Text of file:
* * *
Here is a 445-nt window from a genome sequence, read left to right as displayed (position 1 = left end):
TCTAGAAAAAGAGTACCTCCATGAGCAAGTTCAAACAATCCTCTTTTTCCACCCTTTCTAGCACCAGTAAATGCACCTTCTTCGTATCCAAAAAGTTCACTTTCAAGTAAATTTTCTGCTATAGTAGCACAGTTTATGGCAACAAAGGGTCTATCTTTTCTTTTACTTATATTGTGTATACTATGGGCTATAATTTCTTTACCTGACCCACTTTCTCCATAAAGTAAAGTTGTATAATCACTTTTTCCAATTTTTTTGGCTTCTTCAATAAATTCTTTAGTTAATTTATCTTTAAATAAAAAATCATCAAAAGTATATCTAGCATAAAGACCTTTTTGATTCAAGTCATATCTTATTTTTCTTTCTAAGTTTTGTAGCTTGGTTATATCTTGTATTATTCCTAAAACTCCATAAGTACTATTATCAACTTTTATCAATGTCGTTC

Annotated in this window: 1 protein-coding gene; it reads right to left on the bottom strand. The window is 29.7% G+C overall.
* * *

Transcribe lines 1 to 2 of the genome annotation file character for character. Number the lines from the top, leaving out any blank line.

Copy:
Here is a 445-nt window from a genome sequence, read left to right as displayed (position 1 = left end):
TCTAGAAAAAGAGTACCTCCATGAGCAAGTTCAAACAATCCTCTTTTTCCACCCTTTCTAGCACCAGTAAATGCACCTTCTTCGTATCCAAAAAGTTCACTTTCAAGTAAATTTTCTGCTATAGTAGCACAGTTTATGGCAACAAAGGGTCTATCTTTTCTTTTACTTATATTGTGTATACTATGGGCTATAATTTCTTTACCTGACCCACTTTCTCCATAAAGTAAAGTTGTATAATCACTTTTTCCAATTTTTTTGGCTTCTTCAATAAATTCTTTAGTTAATTTATCTTTAAATAAAAAATCATCAAAAGTATATCTAGCATAAAGACCTTTTTGATTCAAGTCATATCTTATTTTTCTTTCTAAGTTTTGTAGCTTGGTTATATCTTGTATTATTCCTAAAACTCCATAAGTACTATTATCAACTTTTATCAATGTCGTTC